airway collapsibility, reBexes, or head position. The concept that inspiratory muscle imbalance may occur is based on the findings that upper airway and lower respiratory muscles respond quantitatively differently to the same ventilatory stimulus. Studies in anesthetized animals,53-56 naturally sleeping animals,57.S8 and in humans" show that at low levels of ventilatory stimulation, there is predominant activity of the chest wall inspiratory muscles relative to the activity of the upper airway muscles. However, once the stimulus increases beyond a certain threshold, this relationship reverses, and there is a predominance of the upper airway muscle inspiratory activity relative to that of the chest wall. Relative activity of the upper airway and chest wall inspiratory muscle activities affect upper airway caliber. Series et alSl demonstrated that when normal subjects rebreathed hyperoxic air, the progressive hypercapnia was associated with a progressive decrease in upper airway resistance. In a high-drive state , there is preferential activation of upper airway inspiratory muscles and during a lowdrive state there is preferential suppression of this activity. Alternating between high-drive and low-drive states results in wide Buctuations in upper airway caliber, such as seen in OSA. This pattern is shown schematically by Longobardo et alS2 in their modeling experiments of periodic breathing (Fig 4). Critical ~ssure Concept It is hypothesized that the pharynx has the same properties as a Starling resistor," In this model .maximal Bow through the upper airway is determined
by the pressure within (or possibly around) the collapsible upper segment airway. Two factors, upstream resistance and subatmospheric airway driving pressure generated by chest wall muscle contraction, set the transmural pressure within the collapsible segment. In OSA patients, the collapsing pressure needed to close the upper airway is much lower than that needed to close the upper airway on nonapneic subjects. In OSA patients the driving pressure or upstream (nasal) resistance is either too large or the pharynx is too collapsible, and upper airway inspiratory closure 0ccurs. In snoring nonapneic subjects but also in normal subjects, inspiratory Bow becomes limited in that further increases in driving pressure do not produce an increase in Bow. In this situation as the driving pressure increases, the collapsible portion of the Starling resistor must progressively narrow since Bow does not increase. This concept that the upper airway behaves like a Starling resistor is consistent with the findings that the upper airway tends to collapse within a limited upper airway segment in OSA patients. 7.8 Periodic Breathing
There is evidence that periodic breathing produces a mechanical effect on the upper airway during sleep. In normal subjects we found periodic breathing pro60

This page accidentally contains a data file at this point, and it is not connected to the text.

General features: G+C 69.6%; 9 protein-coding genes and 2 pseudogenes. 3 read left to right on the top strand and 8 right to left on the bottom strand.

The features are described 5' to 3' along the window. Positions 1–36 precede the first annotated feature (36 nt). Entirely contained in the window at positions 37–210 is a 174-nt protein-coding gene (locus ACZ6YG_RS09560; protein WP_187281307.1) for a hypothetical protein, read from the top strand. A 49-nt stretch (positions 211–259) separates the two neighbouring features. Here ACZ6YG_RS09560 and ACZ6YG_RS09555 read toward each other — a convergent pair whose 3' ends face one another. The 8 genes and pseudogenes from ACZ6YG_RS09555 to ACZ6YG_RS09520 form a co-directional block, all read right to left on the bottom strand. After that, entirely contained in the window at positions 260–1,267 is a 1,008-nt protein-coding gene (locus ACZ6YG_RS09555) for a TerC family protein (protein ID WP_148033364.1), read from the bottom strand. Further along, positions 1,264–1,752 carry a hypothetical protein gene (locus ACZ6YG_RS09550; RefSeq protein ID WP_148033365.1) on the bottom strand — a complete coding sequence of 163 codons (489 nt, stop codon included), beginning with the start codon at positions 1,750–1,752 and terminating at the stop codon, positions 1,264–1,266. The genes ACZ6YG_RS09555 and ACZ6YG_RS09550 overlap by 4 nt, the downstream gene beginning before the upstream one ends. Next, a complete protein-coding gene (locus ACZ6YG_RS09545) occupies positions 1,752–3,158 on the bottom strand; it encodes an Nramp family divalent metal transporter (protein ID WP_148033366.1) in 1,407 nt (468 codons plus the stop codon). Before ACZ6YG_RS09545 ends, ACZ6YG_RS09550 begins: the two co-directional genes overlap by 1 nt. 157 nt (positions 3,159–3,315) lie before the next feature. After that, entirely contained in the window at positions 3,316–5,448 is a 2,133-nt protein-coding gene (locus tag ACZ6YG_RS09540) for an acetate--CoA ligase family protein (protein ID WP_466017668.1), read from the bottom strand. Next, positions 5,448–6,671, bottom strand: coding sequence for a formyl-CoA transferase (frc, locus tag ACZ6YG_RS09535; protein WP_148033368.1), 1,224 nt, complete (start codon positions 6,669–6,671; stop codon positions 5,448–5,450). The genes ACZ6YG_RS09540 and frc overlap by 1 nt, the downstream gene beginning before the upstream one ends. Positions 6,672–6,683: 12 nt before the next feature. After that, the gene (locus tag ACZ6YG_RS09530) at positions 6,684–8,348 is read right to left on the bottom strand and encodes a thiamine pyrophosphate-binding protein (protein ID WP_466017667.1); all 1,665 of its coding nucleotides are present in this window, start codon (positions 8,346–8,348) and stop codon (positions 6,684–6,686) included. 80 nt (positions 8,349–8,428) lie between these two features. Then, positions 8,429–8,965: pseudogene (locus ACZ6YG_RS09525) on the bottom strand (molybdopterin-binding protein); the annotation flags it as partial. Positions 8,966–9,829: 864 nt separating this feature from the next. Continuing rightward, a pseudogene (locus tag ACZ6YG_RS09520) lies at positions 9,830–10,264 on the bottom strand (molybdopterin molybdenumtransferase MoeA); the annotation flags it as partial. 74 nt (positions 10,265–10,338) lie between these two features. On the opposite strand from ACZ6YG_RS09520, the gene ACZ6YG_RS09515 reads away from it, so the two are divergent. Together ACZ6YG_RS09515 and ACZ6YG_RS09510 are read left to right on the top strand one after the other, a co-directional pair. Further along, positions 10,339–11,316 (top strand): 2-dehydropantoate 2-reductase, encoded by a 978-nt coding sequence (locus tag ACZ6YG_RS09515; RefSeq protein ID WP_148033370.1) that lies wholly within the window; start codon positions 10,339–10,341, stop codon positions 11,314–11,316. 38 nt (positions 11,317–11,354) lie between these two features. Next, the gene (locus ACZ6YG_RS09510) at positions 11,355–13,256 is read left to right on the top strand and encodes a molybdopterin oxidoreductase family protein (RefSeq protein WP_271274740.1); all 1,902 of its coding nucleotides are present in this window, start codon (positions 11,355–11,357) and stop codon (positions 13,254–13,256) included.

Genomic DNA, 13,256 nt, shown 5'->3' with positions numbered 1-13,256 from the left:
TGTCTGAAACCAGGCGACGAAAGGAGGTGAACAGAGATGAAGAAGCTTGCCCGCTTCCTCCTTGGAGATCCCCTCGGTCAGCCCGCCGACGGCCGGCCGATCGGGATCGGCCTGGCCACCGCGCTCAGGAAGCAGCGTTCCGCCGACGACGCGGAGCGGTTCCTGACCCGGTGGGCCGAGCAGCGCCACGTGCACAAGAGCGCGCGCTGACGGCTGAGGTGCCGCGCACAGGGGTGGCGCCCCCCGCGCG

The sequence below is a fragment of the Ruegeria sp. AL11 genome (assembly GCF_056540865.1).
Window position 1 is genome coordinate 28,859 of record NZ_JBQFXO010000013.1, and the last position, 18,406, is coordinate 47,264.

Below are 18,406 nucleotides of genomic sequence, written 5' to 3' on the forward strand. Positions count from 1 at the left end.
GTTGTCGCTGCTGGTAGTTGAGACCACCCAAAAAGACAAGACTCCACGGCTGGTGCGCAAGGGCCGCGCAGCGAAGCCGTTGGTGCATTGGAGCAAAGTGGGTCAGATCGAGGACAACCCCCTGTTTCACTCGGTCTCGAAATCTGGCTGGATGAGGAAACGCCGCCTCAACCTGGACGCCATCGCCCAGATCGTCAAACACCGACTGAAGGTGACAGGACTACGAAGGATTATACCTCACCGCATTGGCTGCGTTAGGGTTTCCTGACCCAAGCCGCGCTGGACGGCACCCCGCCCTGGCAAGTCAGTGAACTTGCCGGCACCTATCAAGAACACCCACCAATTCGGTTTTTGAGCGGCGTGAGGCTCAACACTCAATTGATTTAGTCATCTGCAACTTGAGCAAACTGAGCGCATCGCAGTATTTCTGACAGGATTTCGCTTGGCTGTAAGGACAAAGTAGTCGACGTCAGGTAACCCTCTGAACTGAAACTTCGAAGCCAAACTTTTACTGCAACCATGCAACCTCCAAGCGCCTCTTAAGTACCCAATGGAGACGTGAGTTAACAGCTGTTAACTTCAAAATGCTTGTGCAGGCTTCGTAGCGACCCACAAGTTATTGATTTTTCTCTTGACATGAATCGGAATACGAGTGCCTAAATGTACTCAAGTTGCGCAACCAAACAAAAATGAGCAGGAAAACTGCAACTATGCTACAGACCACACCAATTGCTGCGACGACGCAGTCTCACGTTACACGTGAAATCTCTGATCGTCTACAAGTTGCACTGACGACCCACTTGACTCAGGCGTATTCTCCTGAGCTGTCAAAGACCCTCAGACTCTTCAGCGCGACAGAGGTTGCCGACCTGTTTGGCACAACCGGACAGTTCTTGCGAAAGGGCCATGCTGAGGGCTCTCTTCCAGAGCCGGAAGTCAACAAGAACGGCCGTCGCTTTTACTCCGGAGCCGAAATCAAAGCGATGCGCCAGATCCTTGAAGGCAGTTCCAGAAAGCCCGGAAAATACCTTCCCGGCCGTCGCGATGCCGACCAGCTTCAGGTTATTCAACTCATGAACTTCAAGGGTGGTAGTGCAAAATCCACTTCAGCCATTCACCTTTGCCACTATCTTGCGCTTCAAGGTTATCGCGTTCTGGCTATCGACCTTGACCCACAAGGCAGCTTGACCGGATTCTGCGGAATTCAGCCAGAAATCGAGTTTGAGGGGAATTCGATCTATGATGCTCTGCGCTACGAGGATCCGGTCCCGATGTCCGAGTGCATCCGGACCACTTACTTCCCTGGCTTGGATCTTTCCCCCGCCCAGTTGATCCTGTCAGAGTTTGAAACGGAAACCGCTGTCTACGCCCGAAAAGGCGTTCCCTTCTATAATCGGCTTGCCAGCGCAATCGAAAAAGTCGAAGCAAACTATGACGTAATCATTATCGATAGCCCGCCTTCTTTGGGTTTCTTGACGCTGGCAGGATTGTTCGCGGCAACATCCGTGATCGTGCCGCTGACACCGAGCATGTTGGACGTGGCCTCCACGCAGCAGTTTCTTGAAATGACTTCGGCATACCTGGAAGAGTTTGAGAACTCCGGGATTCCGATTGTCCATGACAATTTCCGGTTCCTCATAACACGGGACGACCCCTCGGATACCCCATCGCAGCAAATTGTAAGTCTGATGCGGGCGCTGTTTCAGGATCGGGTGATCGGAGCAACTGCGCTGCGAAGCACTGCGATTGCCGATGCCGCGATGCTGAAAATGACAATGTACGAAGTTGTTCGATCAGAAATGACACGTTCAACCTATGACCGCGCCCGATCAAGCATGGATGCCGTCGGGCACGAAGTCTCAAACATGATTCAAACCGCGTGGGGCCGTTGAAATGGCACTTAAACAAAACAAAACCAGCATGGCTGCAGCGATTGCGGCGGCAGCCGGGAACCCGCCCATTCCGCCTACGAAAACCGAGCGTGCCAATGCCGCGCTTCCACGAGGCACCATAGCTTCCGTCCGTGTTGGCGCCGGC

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Chin EMG Cheat Wall EMG maximum deflection)
FIGURE 5. Fluctuation in peaIc inspiratory chin and chest wall muscle electrical activities is associated with changes in upper airway resistance. Periodic breathing was produced in healthy subjects in nonrapid eye movement sleep with mild hypoxia. During periodic breathing when the chin/chest wall electromyographic (EMG) relative activity decreased below a certain point, in this example below 0.7, the upper airway resistance increased hyperbolically (triangles). If in a particular periodic breathing cycle, the chinlchest wall ratio did not decrease below this threshold level, resistance did not increase (dots) (reprinted with permission from Am RevRespir Dis 1987; 135:~9(6).
duced by mild hypoxia resulted in an imbalance in the chest wall and upper airway inspiratory muscle EMG activity.so When upper airway inspiratory muscle tonic and phasic inspiratory activity decreased more than chest wall muscle activity in the hypopneic portion of the periodic breathing cycle, upper airway resistance increased hyperbolically (Fig 5). In contrast, as the upper airway activity increased relative to that of the chest wall muscles, for instance in the hyperpneic portion of the periodic breathing cycle, resistance decreased. Onal et al60 showed a similar phenomenon in healthy humans with a combined stimulus of hypoxia and added inspiratory resistive loads. In this study, hypoxia with or without the load was required to induce the periodic breathing and high upper airway resistance or obstructive apneas. Martin et al61 demonstrated that this phemomenon existed in OSA in that upper airway resistance gradually increased breath to breath as the apnea approached in the hypopneic portion of the periodic breathing cycle. Inspiratory TIming